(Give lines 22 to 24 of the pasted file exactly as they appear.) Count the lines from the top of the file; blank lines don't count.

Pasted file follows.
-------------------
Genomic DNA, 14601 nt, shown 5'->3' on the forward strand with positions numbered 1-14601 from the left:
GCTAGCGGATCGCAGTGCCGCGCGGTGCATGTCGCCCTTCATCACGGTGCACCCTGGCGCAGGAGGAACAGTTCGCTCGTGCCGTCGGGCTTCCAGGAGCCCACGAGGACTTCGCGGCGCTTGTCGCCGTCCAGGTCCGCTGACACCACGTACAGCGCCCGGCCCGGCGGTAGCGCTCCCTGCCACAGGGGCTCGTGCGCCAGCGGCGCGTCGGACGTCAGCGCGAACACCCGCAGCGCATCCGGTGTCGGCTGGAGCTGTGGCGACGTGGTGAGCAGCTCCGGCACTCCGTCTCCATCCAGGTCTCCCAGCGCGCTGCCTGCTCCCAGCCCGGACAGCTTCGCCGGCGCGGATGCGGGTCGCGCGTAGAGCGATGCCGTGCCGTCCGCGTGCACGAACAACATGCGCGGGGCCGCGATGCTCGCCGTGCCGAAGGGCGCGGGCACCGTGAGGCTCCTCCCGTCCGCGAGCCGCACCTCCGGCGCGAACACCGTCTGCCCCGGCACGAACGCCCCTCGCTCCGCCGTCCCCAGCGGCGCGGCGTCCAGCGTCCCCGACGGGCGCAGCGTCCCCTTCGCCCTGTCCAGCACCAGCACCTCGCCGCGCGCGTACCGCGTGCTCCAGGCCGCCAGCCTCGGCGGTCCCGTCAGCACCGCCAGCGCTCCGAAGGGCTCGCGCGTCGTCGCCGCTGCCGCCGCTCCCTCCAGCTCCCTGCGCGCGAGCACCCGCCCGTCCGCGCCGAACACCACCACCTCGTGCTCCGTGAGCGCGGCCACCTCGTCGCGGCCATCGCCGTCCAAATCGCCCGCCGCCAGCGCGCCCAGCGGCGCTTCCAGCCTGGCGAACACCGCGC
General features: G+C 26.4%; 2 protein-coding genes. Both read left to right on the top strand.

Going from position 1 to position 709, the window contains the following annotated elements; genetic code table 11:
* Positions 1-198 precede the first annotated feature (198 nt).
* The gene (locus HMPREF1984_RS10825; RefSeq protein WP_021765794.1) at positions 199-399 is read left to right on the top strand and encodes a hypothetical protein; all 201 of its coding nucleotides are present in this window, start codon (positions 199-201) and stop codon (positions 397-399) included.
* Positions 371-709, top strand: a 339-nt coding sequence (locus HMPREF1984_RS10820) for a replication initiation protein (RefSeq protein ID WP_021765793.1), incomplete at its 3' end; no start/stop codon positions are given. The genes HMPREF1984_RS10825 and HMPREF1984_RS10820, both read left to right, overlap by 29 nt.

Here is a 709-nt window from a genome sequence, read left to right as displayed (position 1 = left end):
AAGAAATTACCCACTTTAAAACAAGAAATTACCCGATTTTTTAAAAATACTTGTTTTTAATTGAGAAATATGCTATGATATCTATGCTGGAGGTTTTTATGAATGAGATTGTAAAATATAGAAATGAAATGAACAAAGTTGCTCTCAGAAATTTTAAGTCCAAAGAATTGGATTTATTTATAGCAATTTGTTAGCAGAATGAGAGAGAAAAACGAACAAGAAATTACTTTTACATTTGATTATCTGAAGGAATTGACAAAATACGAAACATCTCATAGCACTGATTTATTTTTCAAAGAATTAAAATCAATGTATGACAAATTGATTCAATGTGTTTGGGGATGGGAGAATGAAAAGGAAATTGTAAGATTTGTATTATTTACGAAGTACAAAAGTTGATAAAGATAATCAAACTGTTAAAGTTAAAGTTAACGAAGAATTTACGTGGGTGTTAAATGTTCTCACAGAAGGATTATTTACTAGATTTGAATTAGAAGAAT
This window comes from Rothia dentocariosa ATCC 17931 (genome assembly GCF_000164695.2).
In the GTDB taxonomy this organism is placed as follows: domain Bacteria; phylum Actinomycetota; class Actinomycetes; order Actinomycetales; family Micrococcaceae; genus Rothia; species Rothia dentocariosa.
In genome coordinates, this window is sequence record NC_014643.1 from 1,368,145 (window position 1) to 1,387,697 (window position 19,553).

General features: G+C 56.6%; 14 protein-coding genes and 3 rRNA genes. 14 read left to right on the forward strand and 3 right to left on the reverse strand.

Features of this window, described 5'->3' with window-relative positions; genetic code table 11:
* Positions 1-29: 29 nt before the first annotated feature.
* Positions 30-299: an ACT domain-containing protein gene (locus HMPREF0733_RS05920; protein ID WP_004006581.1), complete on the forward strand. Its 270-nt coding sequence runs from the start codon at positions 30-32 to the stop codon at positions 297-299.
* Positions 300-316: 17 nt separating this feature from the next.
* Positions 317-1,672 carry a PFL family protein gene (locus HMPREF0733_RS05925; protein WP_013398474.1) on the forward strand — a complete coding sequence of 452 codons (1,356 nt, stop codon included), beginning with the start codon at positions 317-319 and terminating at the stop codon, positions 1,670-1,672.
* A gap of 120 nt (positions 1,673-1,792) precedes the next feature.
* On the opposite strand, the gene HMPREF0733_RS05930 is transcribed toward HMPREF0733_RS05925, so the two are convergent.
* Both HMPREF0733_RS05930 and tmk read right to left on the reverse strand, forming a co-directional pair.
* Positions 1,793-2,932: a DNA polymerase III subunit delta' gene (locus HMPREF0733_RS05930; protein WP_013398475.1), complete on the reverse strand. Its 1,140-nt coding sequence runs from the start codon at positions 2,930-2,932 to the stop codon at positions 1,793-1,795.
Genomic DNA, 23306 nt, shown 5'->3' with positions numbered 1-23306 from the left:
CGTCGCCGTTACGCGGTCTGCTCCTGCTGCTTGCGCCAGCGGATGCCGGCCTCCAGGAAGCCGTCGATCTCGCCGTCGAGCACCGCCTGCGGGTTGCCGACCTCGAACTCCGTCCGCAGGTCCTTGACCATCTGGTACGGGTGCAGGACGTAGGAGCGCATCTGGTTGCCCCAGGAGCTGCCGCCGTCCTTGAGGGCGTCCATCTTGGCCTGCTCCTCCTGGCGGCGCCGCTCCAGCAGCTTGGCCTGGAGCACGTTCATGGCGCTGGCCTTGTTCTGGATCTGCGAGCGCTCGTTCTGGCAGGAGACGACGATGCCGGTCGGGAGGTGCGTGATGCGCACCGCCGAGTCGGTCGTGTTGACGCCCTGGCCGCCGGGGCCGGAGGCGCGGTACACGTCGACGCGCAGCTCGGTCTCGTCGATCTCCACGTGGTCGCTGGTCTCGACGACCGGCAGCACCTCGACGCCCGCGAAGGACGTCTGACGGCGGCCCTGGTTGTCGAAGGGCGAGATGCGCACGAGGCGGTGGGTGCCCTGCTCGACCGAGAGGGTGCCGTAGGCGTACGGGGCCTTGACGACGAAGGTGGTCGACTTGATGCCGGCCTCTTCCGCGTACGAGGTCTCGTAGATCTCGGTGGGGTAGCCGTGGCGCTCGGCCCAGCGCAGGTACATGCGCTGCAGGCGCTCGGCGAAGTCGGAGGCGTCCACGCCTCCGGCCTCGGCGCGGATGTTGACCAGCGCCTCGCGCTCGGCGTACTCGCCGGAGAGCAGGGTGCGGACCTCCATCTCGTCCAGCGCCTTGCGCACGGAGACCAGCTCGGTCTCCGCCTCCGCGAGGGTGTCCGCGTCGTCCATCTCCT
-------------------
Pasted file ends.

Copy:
* Positions 1,793-2,932: a DNA polymerase III subunit delta' gene (locus HMPREF0733_RS05930; protein WP_013398475.1), complete on the reverse strand. Its 1,140-nt coding sequence runs from the start codon at positions 2,930-2,932 to the stop codon at positions 1,793-1,795.
Genomic DNA, 23306 nt, shown 5'->3' with positions numbered 1-23306 from the left:
CGTCGCCGTTACGCGGTCTGCTCCTGCTGCTTGCGCCAGCGGATGCCGGCCTCCAGGAAGCCGTCGATCTCGCCGTCGAGCACCGCCTGCGGGTTGCCGACCTCGAACTCCGTCCGCAGGTCCTTGACCATCTGGTACGGGTGCAGGACGTAGGAGCGCATCTGGTTGCCCCAGGAGCTGCCGCCGTCCTTGAGGGCGTCCATCTTGGCCTGCTCCTCCTGGCGGCGCCGCTCCAGCAGCTTGGCCTGGAGCACGTTCATGGCGCTGGCCTTGTTCTGGATCTGCGAGCGCTCGTTCTGGCAGGAGACGACGATGCCGGTCGGGAGGTGCGTGATGCGCACCGCCGAGTCGGTCGTGTTGACGCCCTGGCCGCCGGGGCCGGAGGCGCGGTACACGTCGACGCGCAGCTCGGTCTCGTCGATCTCCACGTGGTCGCTGGTCTCGACGACCGGCAGCACCTCGACGCCCGCGAAGGACGTCTGACGGCGGCCCTGGTTGTCGAAGGGCGAGATGCGCACGAGGCGGTGGGTGCCCTGCTCGACCGAGAGGGTGCCGTAGGCGTACGGGGCCTTGACGACGAAGGTGGTCGACTTGATGCCGGCCTCTTCCGCGTACGAGGTCTCGTAGATCTCGGTGGGGTAGCCGTGGCGCTCGGCCCAGCGCAGGTACATGCGCTGCAGGCGCTCGGCGAAGTCGGAGGCGTCCACGCCTCCGGCCTCGGCGCGGATGTTGACCAGCGCCTCGCGCTCGGCGTACTCGCCGGAGAGCAGGGTGCGGACCTCCATCTCGTCCAGCGCCTTGCGCACGGAGACCAGCTCGGTCTCCGCCTCCGCGAGGGTGTCCGCGTCGTCCATCTCCT